I must admit to being a fan of the slightly unfashionable “Build ‘em Big” approach to launching exploration-class missions. The best place to screw up any system is its interfaces, so having any more than is absolutely necessary should be avoided. It’s a lot easier to integrate and test something on the ground, with air, gravity and cheap local services for your workforce, than try to wire it up on orbit.

    Of course, if you’ve not got any plans for building that big chunk, it’s kind of pointless paying to develop a rocket to launch it, but that’s a discussion for another forum :)

    We’ll keep a note of that prediction ;)

    Of course, it could well depend on what you count as a Station. The Dynasoar Experimental Lab is already in development, as is the Dynasoar Orbital Lab, while no lunar missions have been formally proposed. But then again, as we know from OTL, there is a significant difference between “in development” and “flown”...

    :eek:

    Well, currently the ISS crew are spending something over 80% of their time maintaining the station, whilst in the last days of Mir it was practically 100% (and even then the safety of the station was a serious concern that helped decide to de-orbit it). I suspect that the level of technology of the ‘60s and ‘70s wouldn’t be too big a factor, as the extra time needed for maintaining less sophisticated components would be offset by the fact that the spacecraft are overall less complex, so the 75% mark is probably about right (assuming of course a regular supply of spares). That’s also a lot of crew training time that goes into spacecraft systems repair instead of mission objective skills, reducing the overall effectiveness of the system to deliver its objectives even during the 20-25% of crew time available to support it.

    For a reusable lander, I imagine this could be more complicated as there are a lot more critical components that would be difficult to service. I’m thinking especially the engines and the landing gear, which have to work perfectly each mission and have tough operating conditions. For the landing gear, one of the most common designs for absorbing landing shocks is a crushable structure within the legs, but this cannot be re-used, so something else would be needed - or you replace the whole gear for each landing!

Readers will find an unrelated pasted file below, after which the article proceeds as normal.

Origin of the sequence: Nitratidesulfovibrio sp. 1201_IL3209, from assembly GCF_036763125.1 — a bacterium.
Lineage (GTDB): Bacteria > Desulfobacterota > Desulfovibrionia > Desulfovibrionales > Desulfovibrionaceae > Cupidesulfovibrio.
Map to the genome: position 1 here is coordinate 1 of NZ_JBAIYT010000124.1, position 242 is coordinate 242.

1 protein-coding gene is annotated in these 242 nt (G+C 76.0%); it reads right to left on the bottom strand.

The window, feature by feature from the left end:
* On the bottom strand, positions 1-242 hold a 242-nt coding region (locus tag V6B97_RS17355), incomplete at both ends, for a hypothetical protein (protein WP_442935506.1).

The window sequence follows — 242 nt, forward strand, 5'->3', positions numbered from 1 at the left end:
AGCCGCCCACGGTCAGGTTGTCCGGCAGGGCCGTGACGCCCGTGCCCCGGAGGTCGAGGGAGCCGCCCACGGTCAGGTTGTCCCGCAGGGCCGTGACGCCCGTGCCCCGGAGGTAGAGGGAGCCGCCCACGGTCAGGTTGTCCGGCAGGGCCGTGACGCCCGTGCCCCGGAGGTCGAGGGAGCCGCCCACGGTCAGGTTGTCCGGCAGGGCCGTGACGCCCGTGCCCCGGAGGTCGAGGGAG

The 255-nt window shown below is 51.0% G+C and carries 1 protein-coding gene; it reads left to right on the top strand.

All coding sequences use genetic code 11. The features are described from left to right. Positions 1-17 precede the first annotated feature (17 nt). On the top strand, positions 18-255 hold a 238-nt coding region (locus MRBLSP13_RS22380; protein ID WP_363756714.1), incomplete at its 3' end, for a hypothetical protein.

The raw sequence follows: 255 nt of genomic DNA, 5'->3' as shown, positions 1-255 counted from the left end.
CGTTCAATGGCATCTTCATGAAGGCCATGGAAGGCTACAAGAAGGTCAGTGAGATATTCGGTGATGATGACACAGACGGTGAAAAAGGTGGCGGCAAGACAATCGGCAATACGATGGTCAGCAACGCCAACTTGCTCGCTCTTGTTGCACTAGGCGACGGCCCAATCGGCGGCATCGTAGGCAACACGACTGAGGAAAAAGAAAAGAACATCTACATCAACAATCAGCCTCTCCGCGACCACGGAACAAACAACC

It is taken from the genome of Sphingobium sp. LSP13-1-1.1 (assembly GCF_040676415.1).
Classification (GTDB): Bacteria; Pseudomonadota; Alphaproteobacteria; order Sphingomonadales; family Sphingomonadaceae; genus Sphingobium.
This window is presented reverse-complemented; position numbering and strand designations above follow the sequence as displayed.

So a lot of design effort would need to be focussed on simplifying maintenance as much as possible, which means big development costs and long development times.

    Thanks for sharing the link, brovane - it is indeed an interesting read. I remember seeing this a few years back and it definitely provides food for thought.

    Their CGI sucks though ;)

    As mentioned previously, ITTL Orion died in its crib:

    Then there’s the Partial Test Ban Treaty, signed in October 1961 ITTL, which forbids nuclear explosions in space, so beyond a few theoretical DRA studies and the odd article in the Journal of the British Interplanetary Society, the concept has pretty much disappeared.

    Also dead, thank goodness. As well as it’s bombs, PLUTO was planned to criss-cross Soviet farmland at Mach-3 at 100ft for a couple of weeks, wiping out structures with its sonic boom and poisoning the land with its radioactive fallout. That’s just not going to be politically acceptable, especially considering the military value is probably less than the ICBMs already being fielded, with PLUTO being much more expensive to develop and deploy. It doesn’t take a McNamara to shoot that one down.

    I understand the main issue with nuclear bombers is having them able to lift the weight of the necessary shielding plus an actual payload. Well, that and the radioactive exhaust plume. Once mid-air refuelling is perfected, the minor advantages of a nuclear jet are pretty much wiped out, so no, that won’t be surviving either.

    I agree with you guys on the usefulness of space tugs. They’re useful as part of a large, permanent infrastructure, but not so great if you only need a few bespoke missions.